Tuesday, February 20, 2018

Forgotten employees of the 1990 night shift

Twenty-four years have passed since the July 27, 1990 attempted coup.

But for former clerical clerks Althea Passee-Bugros, Lauren Lopez and Grace Payne, the memories etched in their minds from that fateful day cannot be erased.

The women were part of the night staff at the Red House in Port of Spain when members of the Jamaat-al-Muslimeen stormed the building announcing that the government had been overthrown.

Speaking with the Sunday Express on Friday, the women said they were unable to testify at the concluded Commission of Enquiry into the 1990 coup because their efforts to get information about the enquiry were not forthcoming. Their memories of the attempted coup included being locked in a vault, avoiding bullets which rained through the windows of the Red House and jumping through windows to avoid gunmen. 

Two employees Lorraine Caballero and security guard Malcom Basanta were casualties on that day.

The women were among a group of 30 employees working the night shift. During that period the Red House catered to people wanting birth, marriage and death certificates.

Passee-Bugros said she worked at the Red House for nine years prior to the attempted coup. 

She had been hired to do copying of records which were “tattered and old”.

“We used microscopes sometimes to get the information and place them in the proper order.

On that fateful day, I was three months pregnant, not much people knew and I wasn’t really feeling like coming to work that day. But my sister, she was also pregnant as well, and had an appointment in the hospital and she said ‘come girl, come to work I will buy you lunch’. So I said OK and went down to work.”

Explaining that the night shift employees commenced duties at 3 p.m. and ended at 11 p.m., Passee-Bugros said even though it was late, she commenced duty at 5.30 p.m. and didn’t have a chance to sit, or settle in before she heard a “loud explosion or gunshot or whatever it was, across by the police station.

But we knew that sometime before, a police officer had shot his wife and himself so we thought was something like that going on.”

Passee-Bugros said not knowing what was really going on, a number of employees ran to the window and looked out.

“Then we saw bullets start to fly off the window and one of the co-workers push in the window and we started to run. Another co-worker told us to run, it was an earthquake or something like that and everyone started to scamper.”

She said she ran down to the Binding Section and straight to a window which was facing the Holy Trinity Cathedral.

“A few people ran there and jumped. Some who were already at the bottom of the window encouraged the others to do same. My friend Dorris, she was in front of me, and when she looked down, realised the height. As she was getting ready to jump, some people ran past, shooting at the building. We separated then.”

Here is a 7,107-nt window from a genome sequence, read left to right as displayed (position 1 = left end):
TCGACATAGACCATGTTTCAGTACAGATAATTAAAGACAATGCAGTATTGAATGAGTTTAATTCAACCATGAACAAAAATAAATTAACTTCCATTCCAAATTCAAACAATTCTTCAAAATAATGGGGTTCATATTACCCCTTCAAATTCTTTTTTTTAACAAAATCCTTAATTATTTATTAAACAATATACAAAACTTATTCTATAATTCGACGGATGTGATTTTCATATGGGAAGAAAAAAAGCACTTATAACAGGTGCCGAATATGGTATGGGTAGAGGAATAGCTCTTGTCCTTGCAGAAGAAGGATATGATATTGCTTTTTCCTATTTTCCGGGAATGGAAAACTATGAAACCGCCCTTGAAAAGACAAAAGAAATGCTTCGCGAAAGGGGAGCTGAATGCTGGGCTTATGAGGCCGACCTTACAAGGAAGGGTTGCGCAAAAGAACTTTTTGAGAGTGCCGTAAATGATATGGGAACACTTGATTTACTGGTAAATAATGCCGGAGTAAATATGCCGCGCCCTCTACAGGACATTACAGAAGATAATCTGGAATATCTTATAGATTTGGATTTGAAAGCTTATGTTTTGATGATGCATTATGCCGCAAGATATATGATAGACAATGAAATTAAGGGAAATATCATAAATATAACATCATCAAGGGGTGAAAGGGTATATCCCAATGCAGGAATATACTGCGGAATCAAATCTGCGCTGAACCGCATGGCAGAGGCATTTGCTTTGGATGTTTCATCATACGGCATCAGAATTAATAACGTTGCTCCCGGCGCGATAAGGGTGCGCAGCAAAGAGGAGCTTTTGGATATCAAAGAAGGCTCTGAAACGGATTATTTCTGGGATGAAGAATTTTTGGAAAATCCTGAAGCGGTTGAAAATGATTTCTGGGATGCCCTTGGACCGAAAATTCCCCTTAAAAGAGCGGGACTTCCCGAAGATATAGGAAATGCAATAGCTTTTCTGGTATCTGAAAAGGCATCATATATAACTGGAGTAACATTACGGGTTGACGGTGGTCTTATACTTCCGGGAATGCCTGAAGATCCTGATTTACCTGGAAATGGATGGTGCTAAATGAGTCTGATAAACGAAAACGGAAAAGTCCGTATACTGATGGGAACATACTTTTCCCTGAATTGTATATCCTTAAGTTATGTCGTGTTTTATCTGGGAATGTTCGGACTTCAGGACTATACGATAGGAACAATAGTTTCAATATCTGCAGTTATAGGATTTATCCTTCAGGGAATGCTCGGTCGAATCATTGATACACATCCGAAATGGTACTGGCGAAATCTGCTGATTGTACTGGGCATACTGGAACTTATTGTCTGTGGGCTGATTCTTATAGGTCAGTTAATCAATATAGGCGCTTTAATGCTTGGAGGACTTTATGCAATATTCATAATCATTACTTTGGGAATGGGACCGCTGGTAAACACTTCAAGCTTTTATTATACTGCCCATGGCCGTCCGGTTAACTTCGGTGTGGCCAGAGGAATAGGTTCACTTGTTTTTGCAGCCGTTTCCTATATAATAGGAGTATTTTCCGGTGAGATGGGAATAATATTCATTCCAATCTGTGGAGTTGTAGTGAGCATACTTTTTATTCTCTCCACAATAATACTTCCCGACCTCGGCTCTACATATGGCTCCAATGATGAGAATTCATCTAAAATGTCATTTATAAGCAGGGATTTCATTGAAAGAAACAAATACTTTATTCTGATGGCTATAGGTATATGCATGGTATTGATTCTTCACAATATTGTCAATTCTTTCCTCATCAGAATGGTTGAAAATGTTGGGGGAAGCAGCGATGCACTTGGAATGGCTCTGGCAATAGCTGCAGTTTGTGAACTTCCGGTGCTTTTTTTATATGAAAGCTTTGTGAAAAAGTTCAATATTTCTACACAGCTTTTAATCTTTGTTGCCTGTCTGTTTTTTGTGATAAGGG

Passee-Bugros said she ran into the Birth Section to hide and found three other women there as well.

She started crying and was told to start praying.

After some time had passed, she got up and was asked by the other women where she was going.

“I told them I prefer to get a bullet, rather than stay here and die,” she said, explaining that she was unaware that the police building was burning.

She said smoke seeping into the building gave her the impression the Red House was on fire.

She made her way back to a window, and then Passee-Bugros said she spotted a man who looked about 19, armed with a big gun.

“Our eyes make four and I shouted I want to come out, he said OK. So I hiked up my skirt and jumped and I just ran until I found a good Samaritan Coast Guard who took me home”.

I thought I was going to lose my baby. For months after, I was scared to come back to town. I didn’t know what to do, I was just there waiting for my baby to come. I didn’t know I was that strong,” she said.

Both women said with the 24th anniversary of the attempted coup today they wanted the night staff of the Red House to be recognised.

“Nobody to this date knew there was a night staff. A lot of employees broke their legs and were traumatised for years, and still cannot get over what happened,” Lopez said.

Recalling that recently a child “burst an Orchard pack” of juice in a store, and the sound terrified her, Lopez said the clerks had to call her husband to collect her.

Payne said during the unrest she along with others were hidden in a vault, while windows were being shot at.

“We were smelling smoke and we were scared. The vault was locked and we couldn’t get out,” she said.

Eventually they were able to make their way to safety.

They were the lucky ones.

Twenty-four people died in the 1990 coup attempt.

The 30 employees on duty during the night shift at the Red House on July 27, 1990:

Althea Passee-Bugros

Lauren Lopez

Grace Payne

Judy Munroe

Dennis Thompson

Raymond Pollydore

Nathaniel Howell

Bernette Monroe

Burt Le Gendre

Boysie Sookram

Karen George

Leah Notthingham

Joyce Durant

Marva Peters

Denise Cupid

Sandra Rogers 

Rhonda Roshan-Mitchell

Annette Charles

Alberta Forbes 

Elenor Joseph

Malcom Basanta (deceased)

Curtis Lyons

Kimberlin Greaves

Maureen Wharwood

Yvonne Alexander

Timothy Balfor

Sharon Drakes

Mary Wallace 

Dorris Alexander 

Lorraine Caballero (deceased)